Posted: 09. Feb, 2012 Last update: 09. Feb, 2012
Gabe Collins and Andrew Erickson, “Supersize Me: Rising Fast Food Sales Suggest China Will Keep Driving a Global Farm Commodity Boom,” China SignPost™ (洞察中国), No. 54 (9 February 2012).
China SignPost™ 洞察中国–“Clear, high-impact China analysis.”©
Chinese consumers are rapidly changing their diets as disposable income rises and fast food items from Western companies like Yum Brands are playing a centerpiece role in the shift. The company reports that it now operates in more than 700 Chinese cities. Importantly for policymakers and investors alike, Yum’s China menu is, with the exception of breakfast, dominated by meat-intensive items. As such, the burgeoning growth of Yum and other fast food sellers in China highlights how meat-hungry Chinese consumers are likely to help sustain a global boom in demand for corn, wheat, chicken and other agricultural commodities for some time to come.
Iron ore and base metals may be under the gun as construction slows down in China, but with China’s domestic farm sector already hard pressed to feed the country, continuing demand for grain-intensive meats is great news for farmers in breadbaskets like Brazil, Argentina, the U.S., and Ukraine. At the same time, higher food prices are bad news for Chinese policymakers who are attempting to restrain inflation while still maintaining reasonably robust economic growth rates.
Theme 1: Changing food consumption patterns have penetrated deep into China and more people eating meat-rich dishes helps affirm the durability of a China-driven global agricultural boom.
Meat-rich, high calorie dishes are now increasingly affordable to the average person in many parts of China. In Changsha, for instance, the average annual income is now more than US$3,500 per year. As such, a KFC sandwich meal combo that the company currently prices at roughly US$4.44 is not quite as comparatively cheap as it is in the U.S., but affordable nonetheless.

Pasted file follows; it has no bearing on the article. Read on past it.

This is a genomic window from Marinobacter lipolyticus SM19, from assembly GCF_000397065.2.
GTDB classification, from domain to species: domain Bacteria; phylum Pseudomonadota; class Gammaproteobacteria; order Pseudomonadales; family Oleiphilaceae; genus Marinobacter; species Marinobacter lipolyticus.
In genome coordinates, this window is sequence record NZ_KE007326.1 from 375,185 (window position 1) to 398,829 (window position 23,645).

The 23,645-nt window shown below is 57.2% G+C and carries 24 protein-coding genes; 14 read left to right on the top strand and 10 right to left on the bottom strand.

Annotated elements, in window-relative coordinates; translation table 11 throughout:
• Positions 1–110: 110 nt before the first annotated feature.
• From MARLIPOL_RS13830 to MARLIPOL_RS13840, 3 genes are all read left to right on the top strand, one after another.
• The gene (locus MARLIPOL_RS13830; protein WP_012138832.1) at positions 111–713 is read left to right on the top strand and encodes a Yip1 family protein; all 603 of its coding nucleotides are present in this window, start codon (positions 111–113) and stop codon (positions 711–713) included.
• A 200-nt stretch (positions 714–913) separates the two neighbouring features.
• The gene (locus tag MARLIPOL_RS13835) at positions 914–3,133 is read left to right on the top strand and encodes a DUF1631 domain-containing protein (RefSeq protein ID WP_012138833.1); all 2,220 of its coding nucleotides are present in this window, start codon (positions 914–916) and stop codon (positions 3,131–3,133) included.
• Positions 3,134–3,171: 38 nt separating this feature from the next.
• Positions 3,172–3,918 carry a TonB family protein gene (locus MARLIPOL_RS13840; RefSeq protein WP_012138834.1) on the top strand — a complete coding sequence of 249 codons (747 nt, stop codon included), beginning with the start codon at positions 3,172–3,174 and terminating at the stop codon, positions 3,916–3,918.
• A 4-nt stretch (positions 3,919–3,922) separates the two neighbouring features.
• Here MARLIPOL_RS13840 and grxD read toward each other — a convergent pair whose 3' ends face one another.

This affordability has helped fast food take hold countrywide. Indeed, only about 25% of Yum Brands’ nearly 4,000 restaurants are in the large first tier cities such as Beijing and Shanghai. Nearly 1/3 of the company’s outlets reside in Tier 4-6 cities that few people outside of China know exist, even though they may be home to nearly a million people each.
And the company continues to spit out new restaurants at the rate of more than one per day. Of Yum Brands’ new restaurant openings, more than 1 in every 3 now occurs in China—more than twice the proportion just a decade ago (Exhibit 1).
Exhibit 1: Outlets in China as proportion of Yum Brands’ total global restaurant openings
% of new restaurants opened, by year
Source: Yum Brands, China SignPost™
As Chinese diets become more meat intensive and land and water more scarce, the country’s farm sector will likely not be able to keep up with rising grain demand. In 2011, road and rail projects likely took an estimated 700,000 hectares of arable land out of use, according to China Daily. This would be enough land to produce 3.7 million tonnes of corn at China’s average corn yield over the past 5 years.